Monday, December 11, 2017

Bitcoin Fraud On the Rise

I have been representing targets and witnesses in securities fraud investigations and litigation for decades. I have litigated the aftermath of Ponzi schemes, pump and dumps and bubbles for investors, and have represented countless witnesses and targets in SEC and FINRA investigations.

Aside from my extensive securities litigation experience - 30 years and counting and am also more computer literate than most. I have litigated dozens upon dozens of cases caused by the crash in 1987, the tech bubble in 2001, the housing crisis in 2008 and dozens of fraud cases in between, as well as Internet securities fraud cases.

However, I don't know that any of us have seen anything near this Bitcoin craze, and the losses that investors are have already suffered and may suffer in the future.

The potential for loss is not simply from the direct loss in an investment which has soared in recent weeks, but in potential fraud surrounding the technology and the hacking of platforms.

After all, the coincurrencies are computer based. Your investment is "stored" online, and only online. Lose your password, you lose your money. And if hackers hack the exchange or the currency platform, you lose your money.

This is not a hypothethical overblown risk. Just last Wednesday NiceHash, which describes itself as the largest marketplace for mining digital currencies, reported  that it was suspending its operations for at least 24 hours because of a security breach which resulted in the theft of approximately 4,700 bitcoins which were worth roughly $75 million.

Bitfinex, a Hong Kong-based bitcoin exchange, was briefly shut down last year after hackers stole nearly 120,000 bitcoins -- worth more than $65 million at the time. The year before, cyber thieves made off with about 19,000 bitcoins after breaking into European exchange Bitstamp.

Then there is the risk of securities fraud. The SEC is aware of the potential for fraud and has opened a number of investigations. The SEC has warned investors to be on the lookout for "potential scams" involving Initial Coin Offerings. ICOs function similarly to an Initial Public Offering on the stock market, but without the governmental regulation. They typically receive investments in the form of cryptocurrency in exchange for shares known as tokens. But ICOs can be for any sort of startup -- they don't necessarily have to be for cryptocurrency companies.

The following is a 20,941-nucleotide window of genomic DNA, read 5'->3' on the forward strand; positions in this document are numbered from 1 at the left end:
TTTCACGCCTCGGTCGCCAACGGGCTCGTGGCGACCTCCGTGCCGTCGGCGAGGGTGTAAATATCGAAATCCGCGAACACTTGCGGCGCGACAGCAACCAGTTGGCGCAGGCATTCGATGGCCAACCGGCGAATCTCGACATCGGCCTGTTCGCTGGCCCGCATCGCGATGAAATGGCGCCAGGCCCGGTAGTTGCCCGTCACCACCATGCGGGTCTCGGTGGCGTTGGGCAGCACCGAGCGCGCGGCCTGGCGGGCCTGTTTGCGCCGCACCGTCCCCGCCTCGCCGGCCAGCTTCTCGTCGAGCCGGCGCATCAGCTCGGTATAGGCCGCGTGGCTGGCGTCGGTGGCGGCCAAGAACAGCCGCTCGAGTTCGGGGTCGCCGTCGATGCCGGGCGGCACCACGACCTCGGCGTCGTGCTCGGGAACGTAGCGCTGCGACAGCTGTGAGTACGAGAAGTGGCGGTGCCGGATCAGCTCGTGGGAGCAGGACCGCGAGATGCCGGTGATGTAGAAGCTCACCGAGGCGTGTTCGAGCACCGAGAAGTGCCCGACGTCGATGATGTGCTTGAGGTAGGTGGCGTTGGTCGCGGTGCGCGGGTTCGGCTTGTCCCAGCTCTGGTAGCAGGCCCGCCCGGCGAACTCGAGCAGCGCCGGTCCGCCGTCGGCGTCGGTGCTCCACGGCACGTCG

The SEC's newly created Cyber Unit has started to take action on "pump and dump" schemes where fraudsters lure investors, take their money, and run. Add to this the hacking of coincurrency exchanges, and the potential for the inability to cash in coincurrency for dollars, and there is the potential for significant losses.

My office has been receiving inquiries from individuals looking to start coin exchanges, and a trickling of inquiries from investors who have lost money in coincurrency transactions. We are continuing to investigate and review these cases. If you have lost money in coincurrency, or have been contacted by the SEC or the FBI regarding coincurrency or cryptocurrency transactions, give our office a call at 212-509-6544, or email me directly at mja@sallahlaw.com.

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